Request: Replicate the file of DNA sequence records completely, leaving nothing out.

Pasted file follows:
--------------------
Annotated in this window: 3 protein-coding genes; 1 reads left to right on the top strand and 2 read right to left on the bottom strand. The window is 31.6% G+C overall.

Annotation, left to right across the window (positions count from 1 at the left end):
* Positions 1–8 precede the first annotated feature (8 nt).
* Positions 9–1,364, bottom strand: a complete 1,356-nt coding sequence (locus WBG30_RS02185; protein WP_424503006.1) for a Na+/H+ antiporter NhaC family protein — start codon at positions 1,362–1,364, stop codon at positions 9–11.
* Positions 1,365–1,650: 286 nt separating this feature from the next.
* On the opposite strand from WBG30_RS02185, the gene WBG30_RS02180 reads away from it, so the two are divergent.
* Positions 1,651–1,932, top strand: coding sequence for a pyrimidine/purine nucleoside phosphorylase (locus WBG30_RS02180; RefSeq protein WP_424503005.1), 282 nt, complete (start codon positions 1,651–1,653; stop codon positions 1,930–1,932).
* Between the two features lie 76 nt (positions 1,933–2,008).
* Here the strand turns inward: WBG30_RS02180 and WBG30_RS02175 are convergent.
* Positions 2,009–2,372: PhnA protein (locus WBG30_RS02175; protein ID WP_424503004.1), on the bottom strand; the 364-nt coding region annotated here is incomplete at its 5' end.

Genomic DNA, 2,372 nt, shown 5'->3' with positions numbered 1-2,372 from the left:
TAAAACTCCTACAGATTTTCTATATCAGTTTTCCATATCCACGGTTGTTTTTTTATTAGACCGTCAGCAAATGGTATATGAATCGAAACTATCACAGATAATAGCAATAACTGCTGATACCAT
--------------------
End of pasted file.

Annotated in this window: 3 protein-coding genes; 1 reads left to right on the top strand and 2 read right to left on the bottom strand. The window is 31.6% G+C overall.

Annotation, left to right across the window (positions count from 1 at the left end):
* Positions 1–8 precede the first annotated feature (8 nt).
* Positions 9–1,364, bottom strand: a complete 1,356-nt coding sequence (locus WBG30_RS02185; protein WP_424503006.1) for a Na+/H+ antiporter NhaC family protein — start codon at positions 1,362–1,364, stop codon at positions 9–11.
* Positions 1,365–1,650: 286 nt separating this feature from the next.
* On the opposite strand from WBG30_RS02185, the gene WBG30_RS02180 reads away from it, so the two are divergent.
* Positions 1,651–1,932, top strand: coding sequence for a pyrimidine/purine nucleoside phosphorylase (locus WBG30_RS02180; RefSeq protein WP_424503005.1), 282 nt, complete (start codon positions 1,651–1,653; stop codon positions 1,930–1,932).
* Between the two features lie 76 nt (positions 1,933–2,008).
* Here the strand turns inward: WBG30_RS02180 and WBG30_RS02175 are convergent.
* Positions 2,009–2,372: PhnA protein (locus WBG30_RS02175; protein ID WP_424503004.1), on the bottom strand; the 364-nt coding region annotated here is incomplete at its 5' end.

Genomic DNA, 2,372 nt, shown 5'->3' with positions numbered 1-2,372 from the left:
TAAAACTCCTACAGATTTTCTATATCAGTTTTCCATATCCACGGTTGTTTTTTTATTAGACCGTCAGCAAATGGTATATGAATCGAAACTATCACAGATAATAGCAATAACTGCTGATACCAT